Nelson rewards Magic's faith
Magic point guard Jameer Nelson is having a breakout year in his fifth season
Nelson's improvement has helped Orlando become one of the NBA's top teams
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Patience isn't a virtue in the NBA; it's all but impossible. The pressure from all corners -- fans, owners, media, teammates -- leaves little room for a young, highly touted player to feel his way into a league in which experience almost always trumps raw physical talent.
For those teams willing to wait, however, sometimes the player they thought they were drafting eventually shows up, even if a little late.
Few have shown up with a grander arrival this season than Orlando's Jameer Nelson, a fifth-year point guard who entered the season with career averages of 11.7 points and 4.4 assists amid questions about his ability to be the floor leader of an elite team. With the former college player of the year posting career highs in scoring (16.4), shooting (50.4 percent) and three-point accuracy (43.8 percent), the Magic have joined the Cavaliers and Celtics in the hotly contested race for the best record in the Eastern Conference.
"We showed confidence in him and believed in him," Magic general manager Otis Smith said. "We have a tendency in our league, particularly with young players, to constantly load up, and so behind him are guys everybody else says should be starting at his position. No one ever shows the young guys any confidence, so they never really reach their potential. But [coach] Stan [Van Gundy] believed in him and he went out and worked.
"I don't think he's a different player than he was 15 months ago; he's playing with a lot more confidence because he doesn't have to look over his shoulder and say, 'OK, somebody is coming to get me in a minute.' "
Nelson credits his improvement on the offensive end -- he leads all guards in shooting percentage and ranks 12th overall in three-point shooting -- to his offseason preparation.
"Every offseason I try to get with a shooting coach and concentrate on my form. But last summer I wanted to try it by myself," said Nelson, who shot 45.7 percent from the field in his first four seasons.
"I tried to make 1,000 shots a day and stuck with a routine one of my old college coaches, [former St. Joe's assistant] Matt Brady, gave me two summers ago. I also tried to incorporate some things to help me use my left hand a little better. It's working out right now."
Nelson's emergence has provided even more room for Orlando's stars to operate, making the Magic not only one of the 10 highest-scoring teams in the league but also one of the 10 most efficient (as measured by points per 100 possessions). The trick for the 26-year-old Nelson is balancing his own aggression with the need to get the ball to Dwight Howard, Rashard Lewis and Hedo Turkoglu.
"In sociology, you learn everybody can't be treated the same," said Nelson, who majored in the discipline at St. Joe's. "Like my college coach says, 'Everybody is going to be treated fair, nobody is treated equal.' And that's how you have to approach things. When I'm on the court, I have to find our moneymakers because they get paid to score.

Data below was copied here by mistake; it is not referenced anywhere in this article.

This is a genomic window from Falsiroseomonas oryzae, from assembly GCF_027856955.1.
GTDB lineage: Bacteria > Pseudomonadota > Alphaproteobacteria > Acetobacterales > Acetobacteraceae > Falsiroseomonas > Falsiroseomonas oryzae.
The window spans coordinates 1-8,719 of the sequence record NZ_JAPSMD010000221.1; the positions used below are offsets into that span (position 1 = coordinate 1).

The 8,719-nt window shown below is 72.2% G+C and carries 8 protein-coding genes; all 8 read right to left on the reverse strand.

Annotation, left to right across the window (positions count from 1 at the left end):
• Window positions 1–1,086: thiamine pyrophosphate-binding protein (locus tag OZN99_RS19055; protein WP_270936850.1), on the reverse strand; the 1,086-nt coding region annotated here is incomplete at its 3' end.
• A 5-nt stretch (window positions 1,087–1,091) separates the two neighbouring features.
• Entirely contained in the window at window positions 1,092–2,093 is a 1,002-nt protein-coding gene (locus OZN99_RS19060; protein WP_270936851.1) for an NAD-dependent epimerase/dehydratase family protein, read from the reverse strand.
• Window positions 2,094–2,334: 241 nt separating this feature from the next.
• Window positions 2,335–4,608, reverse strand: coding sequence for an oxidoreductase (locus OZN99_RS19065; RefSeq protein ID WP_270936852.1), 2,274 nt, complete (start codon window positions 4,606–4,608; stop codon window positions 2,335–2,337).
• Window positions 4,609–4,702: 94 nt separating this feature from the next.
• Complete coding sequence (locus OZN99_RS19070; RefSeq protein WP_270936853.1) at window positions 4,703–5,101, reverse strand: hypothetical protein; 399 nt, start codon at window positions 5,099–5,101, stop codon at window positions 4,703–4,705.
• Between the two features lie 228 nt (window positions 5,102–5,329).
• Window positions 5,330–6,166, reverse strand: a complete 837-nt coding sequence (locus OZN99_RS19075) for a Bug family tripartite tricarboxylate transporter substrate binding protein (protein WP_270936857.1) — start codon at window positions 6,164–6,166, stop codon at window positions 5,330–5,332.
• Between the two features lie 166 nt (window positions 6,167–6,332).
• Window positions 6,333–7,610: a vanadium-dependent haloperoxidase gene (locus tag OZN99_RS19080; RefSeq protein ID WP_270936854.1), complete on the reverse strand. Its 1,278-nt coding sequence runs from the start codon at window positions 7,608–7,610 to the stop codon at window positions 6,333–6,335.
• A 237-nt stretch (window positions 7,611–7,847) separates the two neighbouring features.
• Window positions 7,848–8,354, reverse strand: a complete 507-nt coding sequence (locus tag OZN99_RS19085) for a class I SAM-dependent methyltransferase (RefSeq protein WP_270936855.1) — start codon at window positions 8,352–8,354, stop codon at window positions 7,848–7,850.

"Over the last year, I was trying to make myself into a guy who sets the team up and does things the right way as a point guard, but from an individual standpoint, that wasn't working. So I went back to being aggressive and taking shots through our offense. I never try to force anything, but at the same time, I'm trying to put pressure on the defense at all times."
To Smith, that shift in approach has made much of the difference in turning the Magic from a mere playoff team into a 30-8 Finals contender.
"As Jameer goes, we go," Smith said. "When he's attacking the basket, we're a pretty good team. When he's not, we're an average club. He knows it. He's just got to do it every day. The great players don't show up on Mondays and Wednesdays. They show up Sunday through Saturday, and that's what we're trying to get him to be."
Smith scouted Nelson extensively in college, so much so that he and the team had the former Naismith and Wooden award winner rated as the fifth-best player in 2004. Nelson ended up being picked 20th by the Nuggets, who traded his draft rights to Orlando.
"We were foolishly high on him," Smith said. "I spent a lot of time with him at practices and at games and watched how he carried himself. That's why I know he has the ability to lead more than he has been.
"He does all the things leaders are supposed to do, but sometimes leadership is uncomfortable in terms of being more vocal and in getting his team to be better than it is. That's where we have to get him -- to be a little bit uncomfortable."
Said Nelson: "I'm not a guy who's going to scream and yell. I'm not a rah-rah guy, but I think my maturity level and some of what I've been through in my life lets me pull guys off to the side and talk about basketball problems and life issues.
"In the beginning, it was a little weird to be one of the leaders on the team and also be one of the younger guys on the team, but now I'm used to it."